The statement of Bernoulli’s Equation is as follows:
In fluid dynamics, Bernoulli’s Equation states about an increase in speed of fluid that occur simultaneously with the decrease in static pressure or decrease in fluid’s potential energy.
After reading the statement, you might have little idea what Bernoulli’s equation is about. Don’t worry. Here I am to explain that to you extensively.
Some of the important critical points related to Bernoulli’s equation are as follows:
Bernoulli’s equation is the relation between the pressure, velocity and potential energy.
This equation is only applicable for steady, incompressible flows. In this equation, all the frictional effects are neglected.
We will derive Bernoulli’s equation with the help of the Conservation of Linear Momentum Principle.
There are certain restrictions in the application of Bernoulli’s Equation. For instance, we cannot apply the equation to every fluid. Obviously, there should be a certain amount of viscosity in the fluid (some fluid has less value of viscosity) and the equation cannot be implemented in every flow.
So we conclude our statement by saying that Bernoulli’s equation is only applicable to inviscid regions of the flow.
So following is the diagram that shows the regions where Bernoulli’s Equation is applicable and where it is not.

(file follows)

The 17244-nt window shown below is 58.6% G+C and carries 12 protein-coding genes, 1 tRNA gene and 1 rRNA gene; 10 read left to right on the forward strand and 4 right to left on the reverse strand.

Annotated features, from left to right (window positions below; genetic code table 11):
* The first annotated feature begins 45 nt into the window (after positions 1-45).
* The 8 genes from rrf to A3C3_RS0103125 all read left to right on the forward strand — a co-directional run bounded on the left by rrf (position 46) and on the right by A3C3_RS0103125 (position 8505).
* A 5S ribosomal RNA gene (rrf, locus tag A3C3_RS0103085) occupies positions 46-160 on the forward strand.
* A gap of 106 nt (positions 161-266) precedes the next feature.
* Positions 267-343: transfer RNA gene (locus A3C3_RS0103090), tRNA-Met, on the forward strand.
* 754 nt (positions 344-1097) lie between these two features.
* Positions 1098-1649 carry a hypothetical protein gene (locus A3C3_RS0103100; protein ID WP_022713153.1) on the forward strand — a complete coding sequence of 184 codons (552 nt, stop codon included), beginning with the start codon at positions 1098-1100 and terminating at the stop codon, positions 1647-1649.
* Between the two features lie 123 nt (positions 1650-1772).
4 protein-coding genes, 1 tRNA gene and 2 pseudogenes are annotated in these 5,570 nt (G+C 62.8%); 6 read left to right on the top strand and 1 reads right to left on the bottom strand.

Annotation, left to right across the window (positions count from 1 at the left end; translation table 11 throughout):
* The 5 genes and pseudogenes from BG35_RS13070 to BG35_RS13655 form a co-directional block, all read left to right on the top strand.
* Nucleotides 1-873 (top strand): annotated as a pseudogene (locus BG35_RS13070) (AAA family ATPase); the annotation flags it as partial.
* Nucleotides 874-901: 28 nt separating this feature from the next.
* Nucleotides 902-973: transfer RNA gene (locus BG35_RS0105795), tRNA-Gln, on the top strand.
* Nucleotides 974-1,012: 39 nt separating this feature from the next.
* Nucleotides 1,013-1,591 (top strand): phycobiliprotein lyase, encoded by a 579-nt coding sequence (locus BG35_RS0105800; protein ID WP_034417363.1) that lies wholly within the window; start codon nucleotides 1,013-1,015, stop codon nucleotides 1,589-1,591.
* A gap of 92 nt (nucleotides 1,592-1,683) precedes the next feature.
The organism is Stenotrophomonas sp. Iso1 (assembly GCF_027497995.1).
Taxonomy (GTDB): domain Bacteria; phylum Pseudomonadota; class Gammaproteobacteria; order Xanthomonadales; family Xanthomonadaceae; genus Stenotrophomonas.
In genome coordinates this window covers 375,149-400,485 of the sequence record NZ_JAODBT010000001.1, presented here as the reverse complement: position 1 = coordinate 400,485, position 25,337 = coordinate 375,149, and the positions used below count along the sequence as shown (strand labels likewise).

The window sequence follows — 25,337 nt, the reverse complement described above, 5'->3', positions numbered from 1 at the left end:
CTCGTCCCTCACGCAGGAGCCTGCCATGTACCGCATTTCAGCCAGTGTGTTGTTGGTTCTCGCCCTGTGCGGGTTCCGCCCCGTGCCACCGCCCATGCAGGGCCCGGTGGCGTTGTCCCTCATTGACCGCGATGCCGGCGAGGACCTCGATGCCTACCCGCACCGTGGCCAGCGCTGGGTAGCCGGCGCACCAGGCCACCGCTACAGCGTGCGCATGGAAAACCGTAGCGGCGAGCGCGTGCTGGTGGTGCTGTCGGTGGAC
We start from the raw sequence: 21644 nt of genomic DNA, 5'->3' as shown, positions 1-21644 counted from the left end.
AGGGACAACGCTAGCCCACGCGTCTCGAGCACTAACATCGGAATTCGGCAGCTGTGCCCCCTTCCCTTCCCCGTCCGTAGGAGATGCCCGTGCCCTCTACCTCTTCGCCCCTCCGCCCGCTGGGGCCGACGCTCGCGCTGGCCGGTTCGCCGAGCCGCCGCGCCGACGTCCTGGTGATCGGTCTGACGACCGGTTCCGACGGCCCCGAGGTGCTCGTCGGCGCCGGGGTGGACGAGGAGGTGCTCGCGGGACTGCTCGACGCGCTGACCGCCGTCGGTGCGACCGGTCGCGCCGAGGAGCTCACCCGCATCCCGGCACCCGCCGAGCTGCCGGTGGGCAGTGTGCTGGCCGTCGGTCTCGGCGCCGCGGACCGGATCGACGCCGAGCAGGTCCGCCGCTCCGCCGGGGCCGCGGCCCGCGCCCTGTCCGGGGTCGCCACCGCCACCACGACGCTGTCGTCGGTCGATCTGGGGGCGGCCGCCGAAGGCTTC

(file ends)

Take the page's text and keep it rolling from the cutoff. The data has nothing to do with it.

The Bernoulli’s Equation id helpful in regions outside the boundary layers where the fluid motion is governed by the combined effect of gravitational and pressure forces.
The path and motion of the particle are described by the velocity vector. In the case of steady flow, the particle passes through streamlines.
Acceleration of Fluid Particle
The acceleration of the fluid particle is one of the most important topics while describing Bernoulli’s equation. So following are some important key points related to the acceleration of fluid particles:
While describing the motion and path of fluid particles, it is important to describe the distance along the streamline with the radius of curvature of the streamline.
Obviously when we are explaining the distance of a fluid particle then velocity can also be related to it. But here is a condition the velocity may vary along the streamline.
In the case of defining the acceleration of fluid particles of two-dimensional flow, the acceleration is divided into two parts. One is the normal acceleration an and one is the streamwise acceleration as respectively.
The normal acceleration is due to the change in direction whereas the streamwise acceleration is due to the change in speed.